These opportunities have been excellent learning experiences that have enriched me personally and professionally. They've given me the opportunity to touch lives and persuade other colleagues to volunteer.

I've been lucky that the team members noticed my volunteer efforts and endorsed my nomination for the PMI Distinguished Contribution Award.
 
If you are an experienced project practitioner and would be interested to contribute to the profession you can:

  • Create project management knowledge. Write articles for project management magazines or chapter newsletters. Become active in a community of practice. Or, conduct presentations at PMI congress events or monthly chapter meetings.
  • Share your experience updating PMI standards. PMI standards are updated frequently and subject matter experts are required to create and manage the context of the new versions.
  • Bring fresh blood to your local chapter. PMI chapters always look for volunteers that can be part of the chapter board or who are willing to support the chapter functions.
How have your contributions to the project management profession enhanced your career?

See more posts from Conrado.
See more posts from PMI® Global Congress 2011--North America.

IBM's Watson Project a "Monumental Feat"

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Earlier this year an IBM computer dubbed Watson trounced a pair of former champions on the TV quiz show Jeopardy!

No small feat.

It only came about after a complex project that resident Voices blogger Jim De Piante, PMP called the "single greatest challenge in the history of computer science."

Mr. De Piante, who served as a project manager on the IBM initiative, talked about Watson's creation with attendees at PMI® Global Congress 2011 -- North America.

The idea to launch the Watson project was spawned by the success of Deep Blue, IBM's chess-playing computer that won a six-game match against the world champion at the time.

The project scope was deceptively simple: win Jeopardy! But this required "some serious science." The computer had to understand natural language be able to arrive at a single, precise answer to a question, which was often loaded with quirky clues.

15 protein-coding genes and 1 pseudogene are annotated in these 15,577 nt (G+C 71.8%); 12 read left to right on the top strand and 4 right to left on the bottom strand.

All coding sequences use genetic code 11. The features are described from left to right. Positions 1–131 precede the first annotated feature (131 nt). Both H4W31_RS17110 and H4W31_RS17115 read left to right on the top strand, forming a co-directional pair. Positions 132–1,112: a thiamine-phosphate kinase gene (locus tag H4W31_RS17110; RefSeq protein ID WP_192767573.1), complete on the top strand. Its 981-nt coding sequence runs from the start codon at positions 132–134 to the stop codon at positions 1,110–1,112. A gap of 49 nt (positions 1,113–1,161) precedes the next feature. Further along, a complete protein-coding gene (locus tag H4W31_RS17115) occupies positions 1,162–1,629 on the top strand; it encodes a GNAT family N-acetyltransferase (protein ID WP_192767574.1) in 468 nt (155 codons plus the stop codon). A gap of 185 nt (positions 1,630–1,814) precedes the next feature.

At the start of the project, IBM's technology could answer in about two hours and it was wrong about 66 percent of the time. Watson had to snip that down to three seconds and get it right 90 percent of the time.

Through an exhaustive series of testing, tweaking, perfecting and testing again, Watson achieved its goal.

Then the team had to figure out how to transport the 9-ton system across the country, from its home in upstate New York, USA to Hollywood, California, USA, where Jeopardy! is taped.

For a number of reasons, Mr. De Piante's team changed its approach: Instead of Watson going to Hollywood, Hollywood came to Watson. IBM built a "studio" and hired an actor to serve as the host. In the studio, they held "sparring matches," where Watson practiced against IBM employees and former Jeopardy! contestants. In 55 matches against former Jeopardy! champions, Watson won 39 times.

In the end, what began as an IBM researcher's far-fetched idea in 2004 was deemed an unequivocal success six years later.  

"Winning the Jeopardy! match isn't why our researchers created Watson," Mr. De Piante said. "The Jeopardy! match helped make us all aware of a technological marvel, which will radically change the way we interact with computers."

Mr. De Piante's presentation also featured five project practitioners playing a round of Jeopardy! against a demonstration version of Watson. The humans were no match for the machine.

See more posts from PMI® Global Congress 2011 -- North America.

Gladwell Says "Tweakers" Rule

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In a business landscape that seemingly puts a premium on originality, it's the borrowers and followers -- those who tweak the ideas -- that thrive.